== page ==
(Phys.org) -- The word is out that Apple will replace the Unique Device Identifier (UDID) that is meant for mobile application developers trying to track who uses their software. Apple, according to reports, has devised a better solution for developers that does not generate a web of privacy concerns and complaints. The iPad and iPhone maker is developing a new app tracking tool that will provide developers with the information they seek, while protecting users privacy more than the UDID approach.
The UDID is a unique string of alphanumeric text attached to every iPhone and iPad. Apple was allowing developers to track UDIDs for some time before running afoul of consumer complaints and privacy watchdogs. Concerns over apps storing and making use of iPhone, iPad, and iPod touch UDIDs began popping up in 2010. Security researchers discovered apps that were transmitting user data. Lawyers referred to the UDID as a "supercookie," a term used for cookie-like strategies of tracking users across browser sessions.
Last year, Apple told developers that it was going to phase out the UDID, killing off access with iOS 5, and warned developers to avoid using it. Later on, Apple went further and began rejecting apps that accessed a device's UDID code in any way. With Apples announcement of the UDID phase-out, developers began examining workarounds, with one option being to create their own proprietary opt-in identification systems.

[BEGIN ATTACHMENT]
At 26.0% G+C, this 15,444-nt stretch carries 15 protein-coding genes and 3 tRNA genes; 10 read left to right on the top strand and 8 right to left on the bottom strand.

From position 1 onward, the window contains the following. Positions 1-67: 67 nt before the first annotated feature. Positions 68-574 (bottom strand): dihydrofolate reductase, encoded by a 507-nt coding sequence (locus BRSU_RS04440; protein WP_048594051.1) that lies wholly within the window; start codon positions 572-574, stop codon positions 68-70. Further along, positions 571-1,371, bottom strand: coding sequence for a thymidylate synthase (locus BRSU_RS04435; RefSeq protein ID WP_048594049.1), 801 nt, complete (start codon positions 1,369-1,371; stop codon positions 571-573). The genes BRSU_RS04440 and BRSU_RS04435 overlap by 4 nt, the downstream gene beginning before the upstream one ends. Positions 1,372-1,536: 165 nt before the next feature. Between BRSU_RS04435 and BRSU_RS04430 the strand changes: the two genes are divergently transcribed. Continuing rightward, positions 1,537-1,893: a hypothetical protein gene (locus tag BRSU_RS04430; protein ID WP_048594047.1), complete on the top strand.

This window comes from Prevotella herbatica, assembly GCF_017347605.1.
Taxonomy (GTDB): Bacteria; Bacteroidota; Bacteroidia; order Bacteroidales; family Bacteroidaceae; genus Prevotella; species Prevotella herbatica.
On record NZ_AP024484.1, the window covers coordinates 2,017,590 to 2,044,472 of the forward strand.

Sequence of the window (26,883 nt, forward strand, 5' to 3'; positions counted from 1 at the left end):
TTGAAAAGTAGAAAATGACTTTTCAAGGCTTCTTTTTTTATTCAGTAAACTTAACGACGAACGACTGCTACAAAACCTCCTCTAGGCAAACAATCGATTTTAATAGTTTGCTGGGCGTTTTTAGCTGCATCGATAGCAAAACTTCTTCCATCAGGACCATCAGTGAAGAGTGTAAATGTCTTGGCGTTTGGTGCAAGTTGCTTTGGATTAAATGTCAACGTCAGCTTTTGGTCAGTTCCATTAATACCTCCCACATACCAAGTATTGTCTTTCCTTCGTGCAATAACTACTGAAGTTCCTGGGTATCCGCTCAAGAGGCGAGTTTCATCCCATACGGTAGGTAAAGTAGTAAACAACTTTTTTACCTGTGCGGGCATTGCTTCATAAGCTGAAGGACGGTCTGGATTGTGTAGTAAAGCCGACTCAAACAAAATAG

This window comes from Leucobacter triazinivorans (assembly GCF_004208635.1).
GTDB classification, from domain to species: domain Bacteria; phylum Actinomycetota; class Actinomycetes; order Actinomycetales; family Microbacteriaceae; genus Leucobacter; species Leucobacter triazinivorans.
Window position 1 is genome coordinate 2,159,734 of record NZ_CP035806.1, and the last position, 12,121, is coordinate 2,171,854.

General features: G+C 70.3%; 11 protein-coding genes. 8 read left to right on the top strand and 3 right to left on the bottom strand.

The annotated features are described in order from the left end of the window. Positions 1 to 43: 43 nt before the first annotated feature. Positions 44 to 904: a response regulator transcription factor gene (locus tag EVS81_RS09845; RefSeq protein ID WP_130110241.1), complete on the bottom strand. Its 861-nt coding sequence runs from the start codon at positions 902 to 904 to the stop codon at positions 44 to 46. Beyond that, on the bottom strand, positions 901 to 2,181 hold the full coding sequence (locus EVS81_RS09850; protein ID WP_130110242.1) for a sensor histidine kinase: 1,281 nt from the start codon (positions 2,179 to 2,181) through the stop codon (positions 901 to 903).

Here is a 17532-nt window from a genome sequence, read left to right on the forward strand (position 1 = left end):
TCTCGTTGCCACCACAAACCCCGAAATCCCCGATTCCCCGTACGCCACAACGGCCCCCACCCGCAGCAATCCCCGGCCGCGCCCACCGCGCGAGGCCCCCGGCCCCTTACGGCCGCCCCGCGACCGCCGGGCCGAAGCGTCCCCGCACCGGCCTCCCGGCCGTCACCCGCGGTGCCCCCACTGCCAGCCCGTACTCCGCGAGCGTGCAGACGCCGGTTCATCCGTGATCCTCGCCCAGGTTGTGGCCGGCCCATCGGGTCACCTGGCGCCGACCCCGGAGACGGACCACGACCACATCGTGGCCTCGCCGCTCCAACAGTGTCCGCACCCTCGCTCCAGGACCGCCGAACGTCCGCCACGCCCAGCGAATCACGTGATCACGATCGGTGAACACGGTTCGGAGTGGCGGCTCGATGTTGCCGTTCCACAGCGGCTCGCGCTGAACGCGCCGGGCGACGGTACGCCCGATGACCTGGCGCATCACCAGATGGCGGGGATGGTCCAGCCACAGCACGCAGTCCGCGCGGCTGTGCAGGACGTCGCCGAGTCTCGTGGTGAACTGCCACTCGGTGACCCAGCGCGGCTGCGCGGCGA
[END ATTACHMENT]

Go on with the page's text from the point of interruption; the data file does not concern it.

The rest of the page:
Sources talking to The Wall Street Journal say that Apple does plan to respond with a new, more privacy-conscious system that will deploy tagging independent of any one iPad or iPhone. The new system may rely on a sequence of numbers that are not tied to any specific device.
To be sure, an announcement by Apple of a new tracking system would be conveniently well timed if issued at the World Wide Developers Conference (WWDC 2012), in San Francisco, on Monday, June 11 to June 15. This is the event, after all, where developers and Apple engineers meet and discuss objectives and plans.
Reports suggest, on the other hand, that the new ID will not be announced until after the San Francisco event, and that it is expected to be detailed in the coming weeks.
Tracking is an important exercise for those developers who need statistics about who is using their applications and how the apps are being used. Developers at Apples WWDC will most likely be looking for more helpful clues about a new tracker solution.
Explore further: Detecting and blocking leaky Android apps